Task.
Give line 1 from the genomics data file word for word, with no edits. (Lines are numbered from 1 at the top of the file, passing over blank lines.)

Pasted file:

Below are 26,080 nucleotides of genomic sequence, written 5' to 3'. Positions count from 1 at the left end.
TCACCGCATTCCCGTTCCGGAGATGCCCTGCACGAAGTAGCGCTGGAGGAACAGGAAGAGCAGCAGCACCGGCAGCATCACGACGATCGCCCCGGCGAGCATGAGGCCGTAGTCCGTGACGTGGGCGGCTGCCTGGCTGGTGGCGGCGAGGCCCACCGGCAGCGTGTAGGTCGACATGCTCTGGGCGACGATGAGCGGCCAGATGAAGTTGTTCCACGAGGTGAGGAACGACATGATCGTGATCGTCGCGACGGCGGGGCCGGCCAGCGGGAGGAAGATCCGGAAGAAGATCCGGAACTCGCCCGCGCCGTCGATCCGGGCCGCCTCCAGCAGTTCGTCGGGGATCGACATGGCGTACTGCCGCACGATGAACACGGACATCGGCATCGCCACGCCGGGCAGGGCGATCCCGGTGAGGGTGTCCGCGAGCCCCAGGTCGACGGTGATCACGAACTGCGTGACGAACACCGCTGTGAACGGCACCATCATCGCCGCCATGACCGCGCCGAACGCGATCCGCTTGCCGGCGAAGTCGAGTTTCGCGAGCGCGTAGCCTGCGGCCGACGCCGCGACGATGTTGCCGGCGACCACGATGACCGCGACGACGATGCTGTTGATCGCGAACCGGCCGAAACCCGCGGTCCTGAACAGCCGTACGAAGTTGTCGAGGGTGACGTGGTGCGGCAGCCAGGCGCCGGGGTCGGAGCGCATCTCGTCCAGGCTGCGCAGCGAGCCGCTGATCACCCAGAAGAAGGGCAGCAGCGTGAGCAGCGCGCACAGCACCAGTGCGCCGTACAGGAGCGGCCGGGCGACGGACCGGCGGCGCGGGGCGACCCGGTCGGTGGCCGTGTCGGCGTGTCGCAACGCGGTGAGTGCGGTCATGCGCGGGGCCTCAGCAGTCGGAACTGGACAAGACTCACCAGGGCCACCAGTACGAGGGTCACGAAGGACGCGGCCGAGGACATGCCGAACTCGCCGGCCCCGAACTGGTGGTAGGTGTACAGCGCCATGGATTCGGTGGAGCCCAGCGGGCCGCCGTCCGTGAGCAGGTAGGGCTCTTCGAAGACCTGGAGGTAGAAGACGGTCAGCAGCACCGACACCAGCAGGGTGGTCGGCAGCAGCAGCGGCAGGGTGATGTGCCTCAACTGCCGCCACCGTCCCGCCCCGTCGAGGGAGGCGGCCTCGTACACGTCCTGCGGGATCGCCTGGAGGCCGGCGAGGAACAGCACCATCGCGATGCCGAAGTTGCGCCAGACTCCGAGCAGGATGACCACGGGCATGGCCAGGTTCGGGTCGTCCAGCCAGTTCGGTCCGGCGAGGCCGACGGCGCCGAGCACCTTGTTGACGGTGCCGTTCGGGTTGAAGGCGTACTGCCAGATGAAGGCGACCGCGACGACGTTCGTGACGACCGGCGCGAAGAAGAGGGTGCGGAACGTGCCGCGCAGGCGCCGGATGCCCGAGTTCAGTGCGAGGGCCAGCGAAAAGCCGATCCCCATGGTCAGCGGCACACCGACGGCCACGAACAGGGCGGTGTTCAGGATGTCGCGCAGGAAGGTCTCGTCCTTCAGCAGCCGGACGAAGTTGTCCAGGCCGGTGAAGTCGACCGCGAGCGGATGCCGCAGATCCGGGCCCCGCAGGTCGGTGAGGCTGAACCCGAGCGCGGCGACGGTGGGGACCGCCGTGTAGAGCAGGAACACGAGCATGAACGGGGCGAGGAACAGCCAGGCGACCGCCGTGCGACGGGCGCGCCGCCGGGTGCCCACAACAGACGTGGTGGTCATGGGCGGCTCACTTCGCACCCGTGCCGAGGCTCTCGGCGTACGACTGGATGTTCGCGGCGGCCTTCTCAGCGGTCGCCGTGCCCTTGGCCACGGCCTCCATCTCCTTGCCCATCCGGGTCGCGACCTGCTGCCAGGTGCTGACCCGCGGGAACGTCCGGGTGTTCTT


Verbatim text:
Below are 26,080 nucleotides of genomic sequence, written 5' to 3'. Positions count from 1 at the left end.